Unregistered NGOs can’t run children homes, rules SC

New Delhi, Sep 11 (IANS) The Supreme Court said on Friday that no unregistered NGO would be permitted to run children homes as it expressed apprehension that some of these too may be engaged in child trafficking.

Asking the central government to ensure that shutters were pulled down on the children homes being run by unregistered NGOs, the social justice bench of Justice Madan B. Lokur and Justice Uday Umesh Lalit said that the child trafficking a very serious offence under the law and against humanity.

“Some of the girls are used in trafficking and it is possible that that some of the NGOs are involved in the trafficking and if the state is not checking it then it too is complicit.

“Be clear about it. Not a single unregistered NGO will have a children’s home,” the court told Additional Solicitor General P.S. Patwalia appearing for the central government.

“It is better than being trafficked,” the court said as Patwalia said that in the event of asking the unregistered NGOs to shut down their children homes, these children will have to be moved out.

Stressing there could be no compromise on the safety of children, the court said that “child trafficking is a very serious offence in law and trafficking is a very serious offence against humanity”.

Itss observation came in the course of the hearing of a PIL by Sampurna Behura where an affidavit filed by the central government revealed that in Assam, there was a larger inflow and outflow of girls in the children homes compared to boys.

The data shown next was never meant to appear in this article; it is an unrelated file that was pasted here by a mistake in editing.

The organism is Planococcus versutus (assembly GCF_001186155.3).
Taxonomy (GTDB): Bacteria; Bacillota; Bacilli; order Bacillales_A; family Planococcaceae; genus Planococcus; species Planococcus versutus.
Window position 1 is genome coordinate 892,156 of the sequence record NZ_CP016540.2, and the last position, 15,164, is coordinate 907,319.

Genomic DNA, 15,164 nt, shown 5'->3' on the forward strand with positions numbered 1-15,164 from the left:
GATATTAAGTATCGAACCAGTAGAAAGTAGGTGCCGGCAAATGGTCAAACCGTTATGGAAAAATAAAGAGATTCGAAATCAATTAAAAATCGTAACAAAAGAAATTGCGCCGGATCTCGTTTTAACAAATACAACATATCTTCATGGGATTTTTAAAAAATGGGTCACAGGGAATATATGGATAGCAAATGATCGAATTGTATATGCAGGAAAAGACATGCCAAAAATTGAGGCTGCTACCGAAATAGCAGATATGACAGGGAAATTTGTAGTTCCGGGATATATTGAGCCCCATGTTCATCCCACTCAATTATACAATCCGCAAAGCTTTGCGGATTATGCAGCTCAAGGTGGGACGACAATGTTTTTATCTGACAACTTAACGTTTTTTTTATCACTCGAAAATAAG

Confronting the figures, the court asked Patwalia what were the corresponding figures for the boys leaving children homes.

In indictment of the insensitivity of the authorities who were totally unaware of the whereabouts of a girl after she leaves children’s home, Justice Lokur observed: “Nobody knows that.”

His riposte came as Patwalia told the court: “When they move out, they may have joined their families.”

The court also asked the ASG as to what he meant by “When they move out”.

Asking the central government to pull up its socks, the court said that “so far what you have been doing is writing letters. Much more has to be done. There are enough people to keep. There are thousands of NGOs which are genuine and willing to help children” in distress.

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